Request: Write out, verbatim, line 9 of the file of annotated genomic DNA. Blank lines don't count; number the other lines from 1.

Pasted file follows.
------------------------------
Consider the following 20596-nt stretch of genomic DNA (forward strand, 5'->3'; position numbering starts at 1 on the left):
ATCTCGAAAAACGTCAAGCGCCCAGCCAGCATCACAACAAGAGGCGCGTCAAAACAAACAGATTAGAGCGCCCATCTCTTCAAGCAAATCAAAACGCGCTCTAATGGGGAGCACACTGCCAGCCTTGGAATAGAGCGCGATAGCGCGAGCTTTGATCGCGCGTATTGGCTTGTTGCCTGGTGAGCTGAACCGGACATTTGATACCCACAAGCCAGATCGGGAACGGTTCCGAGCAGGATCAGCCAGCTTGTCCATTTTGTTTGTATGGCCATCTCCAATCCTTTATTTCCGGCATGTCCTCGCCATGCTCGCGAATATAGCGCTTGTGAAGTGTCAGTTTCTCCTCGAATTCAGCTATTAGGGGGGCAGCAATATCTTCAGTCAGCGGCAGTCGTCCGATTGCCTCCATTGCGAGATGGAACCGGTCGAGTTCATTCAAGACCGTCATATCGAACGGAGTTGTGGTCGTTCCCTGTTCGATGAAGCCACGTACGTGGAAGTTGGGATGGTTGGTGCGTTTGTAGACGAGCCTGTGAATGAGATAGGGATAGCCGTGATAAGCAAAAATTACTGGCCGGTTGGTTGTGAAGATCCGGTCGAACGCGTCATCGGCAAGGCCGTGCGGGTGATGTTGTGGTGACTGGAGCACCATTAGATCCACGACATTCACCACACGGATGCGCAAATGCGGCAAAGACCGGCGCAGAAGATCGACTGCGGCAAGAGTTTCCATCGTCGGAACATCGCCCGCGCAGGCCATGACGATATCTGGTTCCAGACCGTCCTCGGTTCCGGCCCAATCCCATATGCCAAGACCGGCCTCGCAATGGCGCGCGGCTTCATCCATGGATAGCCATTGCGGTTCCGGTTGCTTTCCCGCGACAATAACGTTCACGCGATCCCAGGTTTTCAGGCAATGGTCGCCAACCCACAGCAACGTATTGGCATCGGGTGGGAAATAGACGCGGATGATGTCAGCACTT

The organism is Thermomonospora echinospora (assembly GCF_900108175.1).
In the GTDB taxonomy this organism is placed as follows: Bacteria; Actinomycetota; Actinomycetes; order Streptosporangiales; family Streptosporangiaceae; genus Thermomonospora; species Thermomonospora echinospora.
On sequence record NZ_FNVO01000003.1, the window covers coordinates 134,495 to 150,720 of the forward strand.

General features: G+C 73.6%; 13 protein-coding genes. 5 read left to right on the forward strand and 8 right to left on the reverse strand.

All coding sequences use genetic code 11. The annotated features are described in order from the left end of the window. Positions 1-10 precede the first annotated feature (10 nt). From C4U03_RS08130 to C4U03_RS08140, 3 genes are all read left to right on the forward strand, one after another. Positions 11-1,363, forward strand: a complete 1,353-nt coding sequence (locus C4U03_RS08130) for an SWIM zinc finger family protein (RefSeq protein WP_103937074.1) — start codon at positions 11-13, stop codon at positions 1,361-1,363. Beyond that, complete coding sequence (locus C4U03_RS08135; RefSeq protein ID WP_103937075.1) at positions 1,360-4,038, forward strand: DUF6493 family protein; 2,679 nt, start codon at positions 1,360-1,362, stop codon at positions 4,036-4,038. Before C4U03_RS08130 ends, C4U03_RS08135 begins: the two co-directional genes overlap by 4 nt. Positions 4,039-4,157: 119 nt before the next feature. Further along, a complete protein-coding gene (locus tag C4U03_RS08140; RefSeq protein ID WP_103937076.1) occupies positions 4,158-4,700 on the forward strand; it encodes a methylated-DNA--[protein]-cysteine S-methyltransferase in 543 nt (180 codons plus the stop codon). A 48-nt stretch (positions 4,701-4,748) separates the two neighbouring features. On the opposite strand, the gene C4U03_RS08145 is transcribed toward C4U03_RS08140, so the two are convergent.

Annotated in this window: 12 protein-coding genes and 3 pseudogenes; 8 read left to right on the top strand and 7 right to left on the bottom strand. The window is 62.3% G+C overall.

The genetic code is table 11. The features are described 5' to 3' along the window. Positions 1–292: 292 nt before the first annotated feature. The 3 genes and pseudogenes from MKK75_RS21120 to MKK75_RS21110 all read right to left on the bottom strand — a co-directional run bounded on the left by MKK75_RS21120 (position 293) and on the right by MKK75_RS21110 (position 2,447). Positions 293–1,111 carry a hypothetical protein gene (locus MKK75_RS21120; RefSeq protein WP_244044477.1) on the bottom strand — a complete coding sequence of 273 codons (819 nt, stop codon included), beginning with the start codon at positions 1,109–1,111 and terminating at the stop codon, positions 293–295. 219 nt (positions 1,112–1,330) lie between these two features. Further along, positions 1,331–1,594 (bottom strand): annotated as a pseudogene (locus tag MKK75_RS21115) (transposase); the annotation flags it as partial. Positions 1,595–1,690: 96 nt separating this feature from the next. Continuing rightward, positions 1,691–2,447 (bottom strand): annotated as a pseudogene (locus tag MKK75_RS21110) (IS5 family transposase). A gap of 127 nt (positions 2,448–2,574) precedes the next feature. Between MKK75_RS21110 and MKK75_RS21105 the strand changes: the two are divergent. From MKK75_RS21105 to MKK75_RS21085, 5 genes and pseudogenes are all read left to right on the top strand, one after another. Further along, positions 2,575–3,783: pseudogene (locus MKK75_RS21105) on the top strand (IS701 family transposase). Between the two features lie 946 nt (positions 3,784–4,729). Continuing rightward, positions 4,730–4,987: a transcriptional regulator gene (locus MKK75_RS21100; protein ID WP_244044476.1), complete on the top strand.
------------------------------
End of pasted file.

The genetic code is table 11. The features are described 5' to 3' along the window. Positions 1–292: 292 nt before the first annotated feature. The 3 genes and pseudogenes from MKK75_RS21120 to MKK75_RS21110 all read right to left on the bottom strand — a co-directional run bounded on the left by MKK75_RS21120 (position 293) and on the right by MKK75_RS21110 (position 2,447). Positions 293–1,111 carry a hypothetical protein gene (locus MKK75_RS21120; RefSeq protein WP_244044477.1) on the bottom strand — a complete coding sequence of 273 codons (819 nt, stop codon included), beginning with the start codon at positions 1,109–1,111 and terminating at the stop codon, positions 293–295. 219 nt (positions 1,112–1,330) lie between these two features. Further along, positions 1,331–1,594 (bottom strand): annotated as a pseudogene (locus tag MKK75_RS21115) (transposase); the annotation flags it as partial. Positions 1,595–1,690: 96 nt separating this feature from the next. Continuing rightward, positions 1,691–2,447 (bottom strand): annotated as a pseudogene (locus tag MKK75_RS21110) (IS5 family transposase). A gap of 127 nt (positions 2,448–2,574) precedes the next feature. Between MKK75_RS21110 and MKK75_RS21105 the strand changes: the two are divergent. From MKK75_RS21105 to MKK75_RS21085, 5 genes and pseudogenes are all read left to right on the top strand, one after another. Further along, positions 2,575–3,783: pseudogene (locus MKK75_RS21105) on the top strand (IS701 family transposase). Between the two features lie 946 nt (positions 3,784–4,729). Continuing rightward, positions 4,730–4,987: a transcriptional regulator gene (locus MKK75_RS21100; protein ID WP_244044476.1), complete on the top strand.